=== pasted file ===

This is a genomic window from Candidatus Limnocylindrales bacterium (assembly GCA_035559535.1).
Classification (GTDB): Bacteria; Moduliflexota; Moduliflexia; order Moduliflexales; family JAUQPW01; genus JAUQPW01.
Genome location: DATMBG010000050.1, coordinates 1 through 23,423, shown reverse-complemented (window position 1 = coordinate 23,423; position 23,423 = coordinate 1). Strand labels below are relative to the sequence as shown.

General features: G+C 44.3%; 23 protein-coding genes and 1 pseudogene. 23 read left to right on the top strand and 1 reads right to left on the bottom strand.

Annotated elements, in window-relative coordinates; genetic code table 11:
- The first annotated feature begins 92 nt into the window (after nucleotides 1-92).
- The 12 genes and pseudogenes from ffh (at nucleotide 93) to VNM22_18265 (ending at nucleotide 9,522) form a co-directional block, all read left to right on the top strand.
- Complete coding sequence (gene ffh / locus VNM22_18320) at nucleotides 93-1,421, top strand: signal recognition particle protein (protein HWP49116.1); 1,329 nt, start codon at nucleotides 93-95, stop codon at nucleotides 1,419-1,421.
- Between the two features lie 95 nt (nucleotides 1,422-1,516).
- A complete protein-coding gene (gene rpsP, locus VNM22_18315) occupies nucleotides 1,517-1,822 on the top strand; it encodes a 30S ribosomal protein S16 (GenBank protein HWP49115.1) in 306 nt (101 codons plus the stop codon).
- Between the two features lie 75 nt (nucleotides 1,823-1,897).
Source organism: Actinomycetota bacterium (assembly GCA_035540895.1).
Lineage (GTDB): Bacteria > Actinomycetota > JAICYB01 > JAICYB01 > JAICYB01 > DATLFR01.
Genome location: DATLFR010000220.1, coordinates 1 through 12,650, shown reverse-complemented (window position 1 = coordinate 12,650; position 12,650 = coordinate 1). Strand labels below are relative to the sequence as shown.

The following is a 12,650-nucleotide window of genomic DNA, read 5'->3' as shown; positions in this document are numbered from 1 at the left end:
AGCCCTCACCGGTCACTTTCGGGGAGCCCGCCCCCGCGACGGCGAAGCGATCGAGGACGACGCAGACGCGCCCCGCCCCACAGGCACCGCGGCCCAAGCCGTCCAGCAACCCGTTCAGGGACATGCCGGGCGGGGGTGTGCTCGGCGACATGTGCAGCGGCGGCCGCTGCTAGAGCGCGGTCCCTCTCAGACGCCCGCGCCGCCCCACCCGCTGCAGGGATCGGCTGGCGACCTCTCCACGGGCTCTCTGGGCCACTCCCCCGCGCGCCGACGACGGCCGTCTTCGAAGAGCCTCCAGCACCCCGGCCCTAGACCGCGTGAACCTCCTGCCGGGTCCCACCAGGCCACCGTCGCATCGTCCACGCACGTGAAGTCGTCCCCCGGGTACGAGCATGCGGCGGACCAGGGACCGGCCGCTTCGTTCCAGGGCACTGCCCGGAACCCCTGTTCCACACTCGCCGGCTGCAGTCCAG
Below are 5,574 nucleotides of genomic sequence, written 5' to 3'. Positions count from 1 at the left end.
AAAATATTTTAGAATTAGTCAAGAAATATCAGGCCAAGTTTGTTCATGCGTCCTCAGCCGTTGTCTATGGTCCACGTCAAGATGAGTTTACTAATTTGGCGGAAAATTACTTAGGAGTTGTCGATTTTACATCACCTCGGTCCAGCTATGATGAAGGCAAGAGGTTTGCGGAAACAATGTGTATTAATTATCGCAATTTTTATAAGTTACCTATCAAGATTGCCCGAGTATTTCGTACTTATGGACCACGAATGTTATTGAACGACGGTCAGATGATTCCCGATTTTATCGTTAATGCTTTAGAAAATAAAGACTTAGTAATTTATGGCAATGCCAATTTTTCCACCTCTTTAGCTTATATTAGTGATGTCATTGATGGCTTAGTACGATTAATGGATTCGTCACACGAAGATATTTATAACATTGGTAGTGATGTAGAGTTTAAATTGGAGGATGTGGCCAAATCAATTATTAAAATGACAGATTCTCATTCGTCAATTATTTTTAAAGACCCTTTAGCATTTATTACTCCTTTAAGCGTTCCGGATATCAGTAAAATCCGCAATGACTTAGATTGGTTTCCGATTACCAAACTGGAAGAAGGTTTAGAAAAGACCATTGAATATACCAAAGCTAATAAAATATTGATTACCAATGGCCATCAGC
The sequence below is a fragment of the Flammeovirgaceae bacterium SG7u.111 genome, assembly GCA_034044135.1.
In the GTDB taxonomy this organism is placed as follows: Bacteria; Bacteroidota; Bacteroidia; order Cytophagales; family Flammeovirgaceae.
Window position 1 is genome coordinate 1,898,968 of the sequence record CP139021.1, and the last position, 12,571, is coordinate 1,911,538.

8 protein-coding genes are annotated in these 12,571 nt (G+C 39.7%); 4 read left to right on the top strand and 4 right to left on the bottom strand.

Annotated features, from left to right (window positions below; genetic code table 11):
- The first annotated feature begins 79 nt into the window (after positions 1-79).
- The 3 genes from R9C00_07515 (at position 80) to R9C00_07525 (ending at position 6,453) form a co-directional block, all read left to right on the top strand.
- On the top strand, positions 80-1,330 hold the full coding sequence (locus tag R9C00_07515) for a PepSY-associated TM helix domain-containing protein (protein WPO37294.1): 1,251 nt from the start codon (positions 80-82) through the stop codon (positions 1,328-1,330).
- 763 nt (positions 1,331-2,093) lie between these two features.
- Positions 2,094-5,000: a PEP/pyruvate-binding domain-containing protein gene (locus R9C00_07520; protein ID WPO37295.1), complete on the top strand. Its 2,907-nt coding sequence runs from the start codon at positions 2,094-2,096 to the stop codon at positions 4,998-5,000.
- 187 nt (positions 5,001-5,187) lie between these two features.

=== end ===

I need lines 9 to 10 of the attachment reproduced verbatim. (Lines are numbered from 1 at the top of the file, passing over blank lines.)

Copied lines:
- Between the two features lie 95 nt (nucleotides 1,422-1,516).
- A complete protein-coding gene (gene rpsP, locus VNM22_18315) occupies nucleotides 1,517-1,822 on the top strand; it encodes a 30S ribosomal protein S16 (GenBank protein HWP49115.1) in 306 nt (101 codons plus the stop codon).